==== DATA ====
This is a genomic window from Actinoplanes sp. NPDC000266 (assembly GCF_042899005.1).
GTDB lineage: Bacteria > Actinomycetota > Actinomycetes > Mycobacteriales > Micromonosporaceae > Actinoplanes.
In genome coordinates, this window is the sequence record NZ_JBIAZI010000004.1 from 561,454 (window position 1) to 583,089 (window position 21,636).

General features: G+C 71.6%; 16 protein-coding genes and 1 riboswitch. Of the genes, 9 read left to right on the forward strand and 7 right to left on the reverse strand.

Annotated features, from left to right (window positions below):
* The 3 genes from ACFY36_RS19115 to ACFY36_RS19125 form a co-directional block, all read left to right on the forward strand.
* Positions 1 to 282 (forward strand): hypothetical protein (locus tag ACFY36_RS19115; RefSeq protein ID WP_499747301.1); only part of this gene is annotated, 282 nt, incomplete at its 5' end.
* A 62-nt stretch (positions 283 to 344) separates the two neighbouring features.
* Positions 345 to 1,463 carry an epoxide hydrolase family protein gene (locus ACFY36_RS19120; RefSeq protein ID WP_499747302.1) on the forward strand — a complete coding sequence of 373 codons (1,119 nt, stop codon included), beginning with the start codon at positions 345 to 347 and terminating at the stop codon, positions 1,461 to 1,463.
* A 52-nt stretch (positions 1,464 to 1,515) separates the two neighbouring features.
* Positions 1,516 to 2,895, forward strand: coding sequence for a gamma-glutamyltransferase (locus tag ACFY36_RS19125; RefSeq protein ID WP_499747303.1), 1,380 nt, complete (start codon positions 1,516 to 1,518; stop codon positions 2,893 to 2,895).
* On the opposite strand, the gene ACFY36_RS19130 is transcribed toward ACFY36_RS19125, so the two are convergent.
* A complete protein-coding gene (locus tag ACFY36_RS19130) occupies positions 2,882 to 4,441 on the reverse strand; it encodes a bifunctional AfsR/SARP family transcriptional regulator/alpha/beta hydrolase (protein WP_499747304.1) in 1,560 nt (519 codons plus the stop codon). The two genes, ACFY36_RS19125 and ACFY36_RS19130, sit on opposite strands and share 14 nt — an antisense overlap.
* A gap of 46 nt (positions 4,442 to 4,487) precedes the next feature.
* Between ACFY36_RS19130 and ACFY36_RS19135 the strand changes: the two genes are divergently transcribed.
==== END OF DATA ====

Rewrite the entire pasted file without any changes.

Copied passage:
This is a genomic window from Actinoplanes sp. NPDC000266 (assembly GCF_042899005.1).
GTDB lineage: Bacteria > Actinomycetota > Actinomycetes > Mycobacteriales > Micromonosporaceae > Actinoplanes.
In genome coordinates, this window is the sequence record NZ_JBIAZI010000004.1 from 561,454 (window position 1) to 583,089 (window position 21,636).

General features: G+C 71.6%; 16 protein-coding genes and 1 riboswitch. Of the genes, 9 read left to right on the forward strand and 7 right to left on the reverse strand.

Annotated features, from left to right (window positions below):
* The 3 genes from ACFY36_RS19115 to ACFY36_RS19125 form a co-directional block, all read left to right on the forward strand.
* Positions 1 to 282 (forward strand): hypothetical protein (locus tag ACFY36_RS19115; RefSeq protein ID WP_499747301.1); only part of this gene is annotated, 282 nt, incomplete at its 5' end.
* A 62-nt stretch (positions 283 to 344) separates the two neighbouring features.
* Positions 345 to 1,463 carry an epoxide hydrolase family protein gene (locus ACFY36_RS19120; RefSeq protein ID WP_499747302.1) on the forward strand — a complete coding sequence of 373 codons (1,119 nt, stop codon included), beginning with the start codon at positions 345 to 347 and terminating at the stop codon, positions 1,461 to 1,463.
* A 52-nt stretch (positions 1,464 to 1,515) separates the two neighbouring features.
* Positions 1,516 to 2,895, forward strand: coding sequence for a gamma-glutamyltransferase (locus tag ACFY36_RS19125; RefSeq protein ID WP_499747303.1), 1,380 nt, complete (start codon positions 1,516 to 1,518; stop codon positions 2,893 to 2,895).
* On the opposite strand, the gene ACFY36_RS19130 is transcribed toward ACFY36_RS19125, so the two are convergent.
* A complete protein-coding gene (locus tag ACFY36_RS19130) occupies positions 2,882 to 4,441 on the reverse strand; it encodes a bifunctional AfsR/SARP family transcriptional regulator/alpha/beta hydrolase (protein WP_499747304.1) in 1,560 nt (519 codons plus the stop codon). The two genes, ACFY36_RS19125 and ACFY36_RS19130, sit on opposite strands and share 14 nt — an antisense overlap.
* A gap of 46 nt (positions 4,442 to 4,487) precedes the next feature.
* Between ACFY36_RS19130 and ACFY36_RS19135 the strand changes: the two genes are divergently transcribed.